The social sciences indicate that anywhere from two to four percent of the population is predominantly homosexual. This means that we cannot deny the existence of homosexuals in our respective localities. Most clients of MSM are married men with families or homosexuals who have been forced to marry wives due to social and family pressure.

According to sero-prevalence studies among small groups of MSM in Nairobi and Mombasa, done by International AIDS Vaccine Initiative (IAVI), Kenya has documented up to 40 per cent HIV prevalence rate among men who have sex with men.  Men who have sex with men in Kenya have been identified as one of the driving forces of HIV infections, therefore the risk of wider spread of HIV beyond the men who have sex with men (MSM) community. We cannot have total war against HIV if we are discriminating a section of the population on the basis of their sexual orientation.
The MSM have been known to suffer from stigma, isolation and discrimination when visiting health providers. Religious leaders and main stream organizations reject and condemn gay persons wholesale that they are sinners and expressly going to hell. MSM people face gigantic oppressions by society, religion, and the law.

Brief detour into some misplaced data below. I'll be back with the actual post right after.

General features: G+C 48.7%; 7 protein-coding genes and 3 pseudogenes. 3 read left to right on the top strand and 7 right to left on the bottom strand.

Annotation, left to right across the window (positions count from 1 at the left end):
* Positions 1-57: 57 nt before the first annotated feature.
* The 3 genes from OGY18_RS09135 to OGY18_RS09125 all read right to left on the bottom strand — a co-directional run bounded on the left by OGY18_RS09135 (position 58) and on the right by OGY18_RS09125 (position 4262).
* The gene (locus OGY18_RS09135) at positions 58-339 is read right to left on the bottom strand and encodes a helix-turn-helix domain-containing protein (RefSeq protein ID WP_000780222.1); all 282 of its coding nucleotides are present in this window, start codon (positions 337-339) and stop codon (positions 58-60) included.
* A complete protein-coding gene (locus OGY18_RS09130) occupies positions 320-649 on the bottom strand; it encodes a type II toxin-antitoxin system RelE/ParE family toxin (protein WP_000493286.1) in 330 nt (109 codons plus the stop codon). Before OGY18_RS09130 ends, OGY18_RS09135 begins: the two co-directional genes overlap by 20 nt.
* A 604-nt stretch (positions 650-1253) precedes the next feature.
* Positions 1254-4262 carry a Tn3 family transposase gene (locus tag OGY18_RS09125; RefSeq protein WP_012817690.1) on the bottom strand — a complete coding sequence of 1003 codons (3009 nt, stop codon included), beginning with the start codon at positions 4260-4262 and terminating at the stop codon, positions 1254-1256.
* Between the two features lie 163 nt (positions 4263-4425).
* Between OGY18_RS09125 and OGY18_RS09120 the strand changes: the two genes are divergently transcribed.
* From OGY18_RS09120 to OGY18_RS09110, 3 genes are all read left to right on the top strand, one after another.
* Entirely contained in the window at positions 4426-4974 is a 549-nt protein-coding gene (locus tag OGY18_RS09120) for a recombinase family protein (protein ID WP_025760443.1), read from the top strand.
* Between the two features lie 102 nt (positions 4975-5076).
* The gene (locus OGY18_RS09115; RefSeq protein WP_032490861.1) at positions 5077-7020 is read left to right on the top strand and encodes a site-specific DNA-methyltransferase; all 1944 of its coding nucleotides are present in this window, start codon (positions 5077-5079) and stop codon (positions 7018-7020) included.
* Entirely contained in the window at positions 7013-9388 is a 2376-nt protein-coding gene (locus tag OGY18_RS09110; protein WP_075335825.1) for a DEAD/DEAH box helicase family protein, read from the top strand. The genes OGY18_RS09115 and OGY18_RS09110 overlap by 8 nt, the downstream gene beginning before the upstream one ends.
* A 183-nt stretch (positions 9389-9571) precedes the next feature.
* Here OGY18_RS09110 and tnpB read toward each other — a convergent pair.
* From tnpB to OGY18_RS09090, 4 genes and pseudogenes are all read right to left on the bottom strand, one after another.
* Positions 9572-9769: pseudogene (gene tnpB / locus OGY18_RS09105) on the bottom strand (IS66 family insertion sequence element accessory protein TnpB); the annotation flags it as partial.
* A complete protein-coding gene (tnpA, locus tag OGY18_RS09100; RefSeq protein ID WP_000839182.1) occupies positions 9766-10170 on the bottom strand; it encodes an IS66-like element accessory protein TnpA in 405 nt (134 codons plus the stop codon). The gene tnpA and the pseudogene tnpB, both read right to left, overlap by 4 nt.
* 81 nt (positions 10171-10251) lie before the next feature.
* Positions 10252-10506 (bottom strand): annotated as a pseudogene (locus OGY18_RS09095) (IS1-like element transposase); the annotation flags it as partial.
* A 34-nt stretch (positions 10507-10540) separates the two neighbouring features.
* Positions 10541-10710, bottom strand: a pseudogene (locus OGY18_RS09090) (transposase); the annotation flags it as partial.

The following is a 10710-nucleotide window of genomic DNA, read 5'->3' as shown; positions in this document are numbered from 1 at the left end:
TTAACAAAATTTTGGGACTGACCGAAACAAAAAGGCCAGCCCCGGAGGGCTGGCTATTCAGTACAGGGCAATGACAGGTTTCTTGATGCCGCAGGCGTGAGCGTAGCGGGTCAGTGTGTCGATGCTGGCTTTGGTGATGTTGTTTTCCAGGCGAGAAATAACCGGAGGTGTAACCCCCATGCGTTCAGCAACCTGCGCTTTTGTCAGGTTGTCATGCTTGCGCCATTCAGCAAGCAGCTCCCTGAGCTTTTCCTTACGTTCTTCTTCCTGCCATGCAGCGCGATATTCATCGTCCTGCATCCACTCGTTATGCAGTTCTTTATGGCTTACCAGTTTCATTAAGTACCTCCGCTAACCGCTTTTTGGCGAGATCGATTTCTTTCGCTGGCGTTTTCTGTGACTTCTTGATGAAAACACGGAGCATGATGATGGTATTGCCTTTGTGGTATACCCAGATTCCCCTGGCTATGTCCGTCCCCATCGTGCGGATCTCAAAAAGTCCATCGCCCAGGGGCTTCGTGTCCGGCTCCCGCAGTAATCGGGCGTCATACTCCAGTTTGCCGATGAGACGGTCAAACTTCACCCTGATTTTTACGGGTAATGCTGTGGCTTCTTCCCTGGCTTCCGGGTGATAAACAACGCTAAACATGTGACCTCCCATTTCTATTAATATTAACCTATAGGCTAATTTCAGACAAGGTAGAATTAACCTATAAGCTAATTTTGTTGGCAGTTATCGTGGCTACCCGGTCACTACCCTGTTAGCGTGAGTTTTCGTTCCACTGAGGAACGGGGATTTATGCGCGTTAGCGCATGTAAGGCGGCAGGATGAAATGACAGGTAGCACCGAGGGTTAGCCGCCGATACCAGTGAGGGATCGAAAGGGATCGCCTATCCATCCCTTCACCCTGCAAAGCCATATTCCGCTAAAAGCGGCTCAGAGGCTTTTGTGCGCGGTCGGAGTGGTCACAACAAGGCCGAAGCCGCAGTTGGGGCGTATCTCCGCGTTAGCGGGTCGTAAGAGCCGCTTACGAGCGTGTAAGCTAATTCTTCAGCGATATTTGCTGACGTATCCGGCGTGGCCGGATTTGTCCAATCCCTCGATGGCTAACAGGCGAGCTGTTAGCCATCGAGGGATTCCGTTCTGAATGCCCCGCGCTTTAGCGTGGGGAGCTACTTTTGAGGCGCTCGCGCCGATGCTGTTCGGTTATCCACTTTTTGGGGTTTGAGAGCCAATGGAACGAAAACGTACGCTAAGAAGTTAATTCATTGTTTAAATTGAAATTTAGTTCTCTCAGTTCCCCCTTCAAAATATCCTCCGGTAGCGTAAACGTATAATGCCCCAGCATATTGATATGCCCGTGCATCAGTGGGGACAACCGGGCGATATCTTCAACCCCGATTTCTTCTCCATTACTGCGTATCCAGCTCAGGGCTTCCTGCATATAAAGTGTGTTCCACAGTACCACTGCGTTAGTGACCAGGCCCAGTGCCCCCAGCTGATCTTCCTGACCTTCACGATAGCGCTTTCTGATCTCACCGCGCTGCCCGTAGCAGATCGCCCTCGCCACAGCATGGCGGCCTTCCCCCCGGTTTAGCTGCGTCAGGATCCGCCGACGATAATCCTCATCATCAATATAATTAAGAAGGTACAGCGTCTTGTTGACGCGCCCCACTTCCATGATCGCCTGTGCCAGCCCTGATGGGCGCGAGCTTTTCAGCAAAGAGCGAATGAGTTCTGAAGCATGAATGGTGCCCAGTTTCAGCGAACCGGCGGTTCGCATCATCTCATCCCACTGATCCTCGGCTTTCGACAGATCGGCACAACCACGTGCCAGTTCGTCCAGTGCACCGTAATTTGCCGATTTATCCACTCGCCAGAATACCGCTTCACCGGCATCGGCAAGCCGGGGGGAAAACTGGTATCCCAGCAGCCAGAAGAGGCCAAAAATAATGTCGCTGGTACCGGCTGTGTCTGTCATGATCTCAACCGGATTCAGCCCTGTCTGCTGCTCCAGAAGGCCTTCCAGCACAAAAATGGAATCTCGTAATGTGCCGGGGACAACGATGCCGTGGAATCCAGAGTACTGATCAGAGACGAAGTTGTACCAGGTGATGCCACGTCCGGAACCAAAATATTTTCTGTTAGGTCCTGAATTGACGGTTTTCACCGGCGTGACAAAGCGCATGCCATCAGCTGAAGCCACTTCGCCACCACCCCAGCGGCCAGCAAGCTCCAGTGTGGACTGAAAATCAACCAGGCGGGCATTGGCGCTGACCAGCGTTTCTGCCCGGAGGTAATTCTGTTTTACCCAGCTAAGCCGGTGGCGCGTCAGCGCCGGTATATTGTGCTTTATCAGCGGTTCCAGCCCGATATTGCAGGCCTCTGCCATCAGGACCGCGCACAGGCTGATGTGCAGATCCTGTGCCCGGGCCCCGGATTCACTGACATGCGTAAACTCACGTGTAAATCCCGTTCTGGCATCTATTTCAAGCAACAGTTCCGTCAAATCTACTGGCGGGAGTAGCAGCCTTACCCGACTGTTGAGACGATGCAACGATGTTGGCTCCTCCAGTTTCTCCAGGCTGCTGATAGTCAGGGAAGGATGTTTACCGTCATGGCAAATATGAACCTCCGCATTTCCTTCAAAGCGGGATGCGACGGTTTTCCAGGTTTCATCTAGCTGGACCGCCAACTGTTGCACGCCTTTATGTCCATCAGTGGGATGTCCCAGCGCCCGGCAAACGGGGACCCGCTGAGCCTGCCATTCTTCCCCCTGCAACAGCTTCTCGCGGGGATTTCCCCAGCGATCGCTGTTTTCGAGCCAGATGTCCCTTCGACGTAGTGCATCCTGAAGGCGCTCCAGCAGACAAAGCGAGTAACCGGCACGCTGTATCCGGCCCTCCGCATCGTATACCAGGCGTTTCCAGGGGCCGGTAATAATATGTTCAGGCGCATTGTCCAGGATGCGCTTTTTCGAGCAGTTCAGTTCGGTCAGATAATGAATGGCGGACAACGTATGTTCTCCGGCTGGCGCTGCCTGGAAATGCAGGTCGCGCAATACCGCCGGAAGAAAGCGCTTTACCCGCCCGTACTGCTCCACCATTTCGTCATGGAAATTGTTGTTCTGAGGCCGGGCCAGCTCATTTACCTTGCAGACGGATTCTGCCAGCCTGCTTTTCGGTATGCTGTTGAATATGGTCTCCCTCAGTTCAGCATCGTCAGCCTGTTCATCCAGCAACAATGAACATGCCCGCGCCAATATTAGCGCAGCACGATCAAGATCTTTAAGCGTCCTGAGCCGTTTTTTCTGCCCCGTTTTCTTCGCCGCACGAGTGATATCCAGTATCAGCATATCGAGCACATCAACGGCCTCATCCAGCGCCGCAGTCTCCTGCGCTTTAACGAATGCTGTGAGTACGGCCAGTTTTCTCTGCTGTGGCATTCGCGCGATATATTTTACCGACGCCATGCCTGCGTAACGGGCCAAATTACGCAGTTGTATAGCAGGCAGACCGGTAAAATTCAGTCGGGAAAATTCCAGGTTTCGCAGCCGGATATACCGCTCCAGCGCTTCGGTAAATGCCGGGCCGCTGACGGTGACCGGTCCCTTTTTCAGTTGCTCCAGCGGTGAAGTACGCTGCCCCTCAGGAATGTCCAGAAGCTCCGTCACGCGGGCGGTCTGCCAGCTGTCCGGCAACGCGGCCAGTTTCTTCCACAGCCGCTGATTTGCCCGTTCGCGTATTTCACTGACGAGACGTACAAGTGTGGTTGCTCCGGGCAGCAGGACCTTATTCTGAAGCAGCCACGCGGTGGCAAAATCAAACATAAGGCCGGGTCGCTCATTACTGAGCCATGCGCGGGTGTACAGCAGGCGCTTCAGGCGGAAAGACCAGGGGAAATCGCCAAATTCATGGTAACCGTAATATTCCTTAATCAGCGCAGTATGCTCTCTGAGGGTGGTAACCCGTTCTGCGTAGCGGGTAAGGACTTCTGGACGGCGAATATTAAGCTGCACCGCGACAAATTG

Socio-cultural factors, such as perceptions and experiences of stigma and discrimination, homophobia and internalized oppression may also lead to increased risk of HIV infection in MSM. These factors may play a significant role in increasing unprotected anal sex, multiple sexual partners, and inconsistent use of condoms.